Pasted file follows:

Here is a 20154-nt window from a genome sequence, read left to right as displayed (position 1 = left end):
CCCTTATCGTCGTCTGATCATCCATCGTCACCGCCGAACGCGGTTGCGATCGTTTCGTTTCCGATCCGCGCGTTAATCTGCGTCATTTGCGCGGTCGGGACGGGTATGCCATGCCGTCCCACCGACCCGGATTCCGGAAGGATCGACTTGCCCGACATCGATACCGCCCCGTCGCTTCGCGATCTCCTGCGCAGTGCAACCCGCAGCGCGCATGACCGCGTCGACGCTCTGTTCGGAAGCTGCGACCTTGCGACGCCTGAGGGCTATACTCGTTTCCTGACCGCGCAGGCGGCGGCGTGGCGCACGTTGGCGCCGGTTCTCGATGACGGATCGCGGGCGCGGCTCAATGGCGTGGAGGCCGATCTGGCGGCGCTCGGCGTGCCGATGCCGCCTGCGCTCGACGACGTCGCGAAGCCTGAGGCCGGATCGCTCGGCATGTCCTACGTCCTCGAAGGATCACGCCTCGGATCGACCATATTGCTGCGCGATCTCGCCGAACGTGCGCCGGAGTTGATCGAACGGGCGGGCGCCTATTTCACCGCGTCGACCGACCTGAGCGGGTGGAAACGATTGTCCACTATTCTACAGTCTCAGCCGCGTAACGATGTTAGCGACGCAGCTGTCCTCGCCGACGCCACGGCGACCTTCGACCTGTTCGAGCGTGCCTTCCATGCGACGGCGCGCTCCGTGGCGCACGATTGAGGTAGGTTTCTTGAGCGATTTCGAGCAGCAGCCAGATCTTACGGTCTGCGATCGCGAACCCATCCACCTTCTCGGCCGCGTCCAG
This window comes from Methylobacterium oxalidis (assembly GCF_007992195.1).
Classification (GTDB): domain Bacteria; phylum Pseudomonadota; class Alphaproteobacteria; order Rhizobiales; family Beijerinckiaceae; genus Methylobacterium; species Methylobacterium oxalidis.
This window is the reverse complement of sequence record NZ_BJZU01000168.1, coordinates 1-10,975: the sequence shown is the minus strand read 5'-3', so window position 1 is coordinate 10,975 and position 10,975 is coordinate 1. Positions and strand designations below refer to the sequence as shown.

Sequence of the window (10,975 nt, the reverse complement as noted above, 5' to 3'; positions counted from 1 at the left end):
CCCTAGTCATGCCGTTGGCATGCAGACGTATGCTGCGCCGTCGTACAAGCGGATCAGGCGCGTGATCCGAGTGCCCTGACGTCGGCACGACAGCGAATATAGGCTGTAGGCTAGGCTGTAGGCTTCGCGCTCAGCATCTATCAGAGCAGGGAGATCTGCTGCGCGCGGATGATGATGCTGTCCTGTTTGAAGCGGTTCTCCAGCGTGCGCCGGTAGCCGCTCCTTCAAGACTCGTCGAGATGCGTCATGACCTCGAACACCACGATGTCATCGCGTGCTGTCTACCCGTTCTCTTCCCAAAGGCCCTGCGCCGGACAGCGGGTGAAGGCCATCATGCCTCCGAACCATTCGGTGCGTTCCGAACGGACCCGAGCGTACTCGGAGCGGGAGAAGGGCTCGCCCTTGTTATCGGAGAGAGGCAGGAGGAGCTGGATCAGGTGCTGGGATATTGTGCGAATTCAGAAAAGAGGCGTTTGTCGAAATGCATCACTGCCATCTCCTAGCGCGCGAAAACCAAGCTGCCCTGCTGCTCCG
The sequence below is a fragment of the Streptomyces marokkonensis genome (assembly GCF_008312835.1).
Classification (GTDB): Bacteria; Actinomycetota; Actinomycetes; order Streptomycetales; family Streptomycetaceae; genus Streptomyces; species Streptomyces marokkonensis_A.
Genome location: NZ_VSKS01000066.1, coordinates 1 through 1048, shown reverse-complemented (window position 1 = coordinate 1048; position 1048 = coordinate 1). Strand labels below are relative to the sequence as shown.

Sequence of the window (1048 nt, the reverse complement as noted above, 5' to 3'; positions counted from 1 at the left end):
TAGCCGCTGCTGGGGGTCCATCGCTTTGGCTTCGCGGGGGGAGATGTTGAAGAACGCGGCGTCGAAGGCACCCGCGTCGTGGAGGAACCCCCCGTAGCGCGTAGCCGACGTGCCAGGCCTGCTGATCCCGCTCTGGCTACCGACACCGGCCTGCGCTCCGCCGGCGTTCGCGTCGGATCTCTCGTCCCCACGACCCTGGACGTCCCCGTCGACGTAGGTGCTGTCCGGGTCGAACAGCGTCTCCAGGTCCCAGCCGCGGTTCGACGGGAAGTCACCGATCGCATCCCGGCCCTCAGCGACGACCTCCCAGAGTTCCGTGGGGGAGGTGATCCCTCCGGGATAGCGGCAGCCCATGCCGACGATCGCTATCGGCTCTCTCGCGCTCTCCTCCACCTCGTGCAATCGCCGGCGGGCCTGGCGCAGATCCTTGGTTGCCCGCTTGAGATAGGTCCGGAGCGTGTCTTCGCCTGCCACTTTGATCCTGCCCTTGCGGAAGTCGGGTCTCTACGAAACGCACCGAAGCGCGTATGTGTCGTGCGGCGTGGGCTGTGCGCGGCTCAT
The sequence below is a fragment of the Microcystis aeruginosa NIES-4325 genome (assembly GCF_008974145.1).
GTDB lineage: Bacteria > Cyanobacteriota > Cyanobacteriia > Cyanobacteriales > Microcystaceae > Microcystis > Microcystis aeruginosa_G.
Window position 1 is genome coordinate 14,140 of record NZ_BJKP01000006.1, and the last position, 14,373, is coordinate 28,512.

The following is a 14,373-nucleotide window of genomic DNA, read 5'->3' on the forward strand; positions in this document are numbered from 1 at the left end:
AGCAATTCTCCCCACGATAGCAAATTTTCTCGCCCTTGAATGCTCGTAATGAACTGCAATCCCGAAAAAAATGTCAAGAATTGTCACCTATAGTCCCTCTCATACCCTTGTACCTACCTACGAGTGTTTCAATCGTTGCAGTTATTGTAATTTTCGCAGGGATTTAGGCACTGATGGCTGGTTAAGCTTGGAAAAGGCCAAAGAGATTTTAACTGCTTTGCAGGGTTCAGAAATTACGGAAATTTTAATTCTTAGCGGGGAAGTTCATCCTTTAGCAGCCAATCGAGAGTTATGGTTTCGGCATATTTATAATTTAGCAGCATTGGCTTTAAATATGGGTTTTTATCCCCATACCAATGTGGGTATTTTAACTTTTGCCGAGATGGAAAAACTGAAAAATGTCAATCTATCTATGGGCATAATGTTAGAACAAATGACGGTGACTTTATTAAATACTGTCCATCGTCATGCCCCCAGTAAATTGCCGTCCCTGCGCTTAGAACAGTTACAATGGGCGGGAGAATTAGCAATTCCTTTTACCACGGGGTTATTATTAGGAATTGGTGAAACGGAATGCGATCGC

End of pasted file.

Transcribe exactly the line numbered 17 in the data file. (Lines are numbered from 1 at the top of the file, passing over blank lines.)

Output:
AGCAATTCTCCCCACGATAGCAAATTTTCTCGCCCTTGAATGCTCGTAATGAACTGCAATCCCGAAAAAAATGTCAAGAATTGTCACCTATAGTCCCTCTCATACCCTTGTACCTACCTACGAGTGTTTCAATCGTTGCAGTTATTGTAATTTTCGCAGGGATTTAGGCACTGATGGCTGGTTAAGCTTGGAAAAGGCCAAAGAGATTTTAACTGCTTTGCAGGGTTCAGAAATTACGGAAATTTTAATTCTTAGCGGGGAAGTTCATCCTTTAGCAGCCAATCGAGAGTTATGGTTTCGGCATATTTATAATTTAGCAGCATTGGCTTTAAATATGGGTTTTTATCCCCATACCAATGTGGGTATTTTAACTTTTGCCGAGATGGAAAAACTGAAAAATGTCAATCTATCTATGGGCATAATGTTAGAACAAATGACGGTGACTTTATTAAATACTGTCCATCGTCATGCCCCCAGTAAATTGCCGTCCCTGCGCTTAGAACAGTTACAATGGGCGGGAGAATTAGCAATTCCTTTTACCACGGGGTTATTATTAGGAATTGGTGAAACGGAATGCGATCGC